This is what a “Ramune” type drink would have looked like during WW2. This is a bottle taken from Mutsu, and as you can see, it does not have any brands or markings associated with it. The bottles are plain, and it is likely that the taste and flavor would have differed slightly from batch to batch. Nonetheless, any ship that had the ability to carbonate the drink mixture would have been able to make this. (Whether or not there would have been enough for everyone, on the other hand, would be a very tough question to answer. Evidence – what scattered bits we can find – seems to suggest that soft drinks were stolen almost as often as alcohol on IJN ships)

这就是二战时一瓶“Ramune”类饮料的大致样子,而这个瓶子来自陆奥号。可以看到,它表面没有任何商标和标志,就是个空瓶。瓶中灌的每批东西的口感和味道很可能只有微小的差别,然而这不妨碍能往饮料中加二氧化碳的船都可生产“Ramune”。(另一方面,我们很难确定是否船上的所有人都能喝到这种饮料。目前能找到的零散证据似乎表明,IJN船上软饮料的被偷频率与酒的差不多。)

Mitusya Cider, on the other hand, was created as a bona-fide soft drink by a company named Teikoku Kosen. It was Japan’s most popular branded soft drink at the time, and prior to their merger with Dai Nippon in 1933 (and thereby becoming the largest soft-drink producer in wartime Japan), you can already see that it commanded significant segments of the market.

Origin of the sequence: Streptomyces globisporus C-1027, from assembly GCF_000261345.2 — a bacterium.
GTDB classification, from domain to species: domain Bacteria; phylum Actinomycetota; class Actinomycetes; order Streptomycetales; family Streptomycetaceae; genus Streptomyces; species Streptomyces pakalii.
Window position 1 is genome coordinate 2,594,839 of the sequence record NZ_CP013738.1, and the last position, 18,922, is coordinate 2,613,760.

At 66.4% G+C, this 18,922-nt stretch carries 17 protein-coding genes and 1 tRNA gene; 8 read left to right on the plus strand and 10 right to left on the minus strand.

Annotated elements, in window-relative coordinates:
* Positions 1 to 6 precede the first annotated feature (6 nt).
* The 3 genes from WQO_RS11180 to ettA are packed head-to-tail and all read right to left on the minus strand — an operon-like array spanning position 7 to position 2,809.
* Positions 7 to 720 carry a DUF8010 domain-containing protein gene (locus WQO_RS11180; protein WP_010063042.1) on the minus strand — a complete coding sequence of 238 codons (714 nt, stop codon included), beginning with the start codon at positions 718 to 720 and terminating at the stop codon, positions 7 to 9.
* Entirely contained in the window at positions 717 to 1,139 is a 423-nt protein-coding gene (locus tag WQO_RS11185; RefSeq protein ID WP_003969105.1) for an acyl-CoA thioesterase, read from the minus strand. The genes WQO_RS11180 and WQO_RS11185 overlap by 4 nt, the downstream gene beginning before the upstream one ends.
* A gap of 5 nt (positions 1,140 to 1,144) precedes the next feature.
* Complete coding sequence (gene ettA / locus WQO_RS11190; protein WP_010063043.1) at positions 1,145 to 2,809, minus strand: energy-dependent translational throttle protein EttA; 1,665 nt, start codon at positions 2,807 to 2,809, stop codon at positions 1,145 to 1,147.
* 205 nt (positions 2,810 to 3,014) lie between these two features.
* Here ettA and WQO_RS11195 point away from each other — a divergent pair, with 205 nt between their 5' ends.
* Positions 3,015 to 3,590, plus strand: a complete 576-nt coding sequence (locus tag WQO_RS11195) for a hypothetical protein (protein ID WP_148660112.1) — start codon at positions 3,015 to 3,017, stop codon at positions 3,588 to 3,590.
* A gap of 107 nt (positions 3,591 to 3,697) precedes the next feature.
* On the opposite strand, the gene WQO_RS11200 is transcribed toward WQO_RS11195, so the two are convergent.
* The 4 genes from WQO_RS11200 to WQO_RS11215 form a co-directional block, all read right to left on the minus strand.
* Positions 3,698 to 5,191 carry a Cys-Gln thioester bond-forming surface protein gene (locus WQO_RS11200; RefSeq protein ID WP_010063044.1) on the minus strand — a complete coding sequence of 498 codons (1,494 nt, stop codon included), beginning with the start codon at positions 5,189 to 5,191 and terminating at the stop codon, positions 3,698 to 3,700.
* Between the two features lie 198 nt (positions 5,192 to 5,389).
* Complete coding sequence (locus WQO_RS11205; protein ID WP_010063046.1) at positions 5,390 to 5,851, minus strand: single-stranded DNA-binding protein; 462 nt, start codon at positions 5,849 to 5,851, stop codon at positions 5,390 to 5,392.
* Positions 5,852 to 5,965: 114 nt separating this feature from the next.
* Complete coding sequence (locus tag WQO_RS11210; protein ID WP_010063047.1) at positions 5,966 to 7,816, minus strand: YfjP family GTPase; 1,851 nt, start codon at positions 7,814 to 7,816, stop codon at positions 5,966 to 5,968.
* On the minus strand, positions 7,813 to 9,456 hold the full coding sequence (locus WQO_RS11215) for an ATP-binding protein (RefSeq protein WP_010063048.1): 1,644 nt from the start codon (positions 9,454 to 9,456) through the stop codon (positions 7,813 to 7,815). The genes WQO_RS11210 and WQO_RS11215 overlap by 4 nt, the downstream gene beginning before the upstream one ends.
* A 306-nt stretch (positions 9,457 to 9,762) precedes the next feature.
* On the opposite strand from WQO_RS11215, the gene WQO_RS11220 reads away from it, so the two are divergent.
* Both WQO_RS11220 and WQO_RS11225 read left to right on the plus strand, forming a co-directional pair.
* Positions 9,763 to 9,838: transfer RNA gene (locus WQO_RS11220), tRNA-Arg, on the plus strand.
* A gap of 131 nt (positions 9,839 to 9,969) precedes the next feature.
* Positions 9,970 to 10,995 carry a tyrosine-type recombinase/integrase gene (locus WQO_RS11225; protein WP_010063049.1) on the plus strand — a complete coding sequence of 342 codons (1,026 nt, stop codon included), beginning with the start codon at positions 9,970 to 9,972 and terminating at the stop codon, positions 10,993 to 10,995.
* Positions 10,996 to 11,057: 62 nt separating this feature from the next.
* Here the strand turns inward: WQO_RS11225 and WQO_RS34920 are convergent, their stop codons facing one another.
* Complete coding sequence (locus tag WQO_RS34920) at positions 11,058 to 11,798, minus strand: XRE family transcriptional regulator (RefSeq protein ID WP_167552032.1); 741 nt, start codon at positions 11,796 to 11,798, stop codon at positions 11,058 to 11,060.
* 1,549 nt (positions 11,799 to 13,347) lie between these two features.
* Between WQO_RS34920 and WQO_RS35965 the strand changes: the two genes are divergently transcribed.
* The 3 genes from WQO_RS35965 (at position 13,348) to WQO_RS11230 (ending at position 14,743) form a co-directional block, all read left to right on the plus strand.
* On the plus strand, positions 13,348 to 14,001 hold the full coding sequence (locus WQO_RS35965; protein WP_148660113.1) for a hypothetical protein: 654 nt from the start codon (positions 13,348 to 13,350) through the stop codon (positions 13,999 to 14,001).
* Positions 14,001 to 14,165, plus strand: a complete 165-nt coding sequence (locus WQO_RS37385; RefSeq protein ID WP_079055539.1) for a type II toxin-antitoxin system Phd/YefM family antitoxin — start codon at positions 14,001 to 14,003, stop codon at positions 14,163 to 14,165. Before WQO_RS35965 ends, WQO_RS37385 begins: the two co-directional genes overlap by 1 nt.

而在本土,为生产真正的软饮料,帝国矿泉株式会社创立了三矢苏打,成为当时日本最受欢迎的软饮料品牌。与大日本麦酒株式会社在1933年合并成为战时日本最大的软饮料生产厂商前,你就已经能看到它占据了很大一块市场份额了。

Think about this for a second. A soft-drink company can squeeze itself into Japan’s top 200 industrial firms (rank 108 to 117), in an era where giant corporate-conglomerates (the Zaibatsu) was in full command of the Japanese economy. Is it any wonder that Yamato might be interested in that particular drink, either because she’s remembering it fondly, or perhaps she simply enjoys the taste?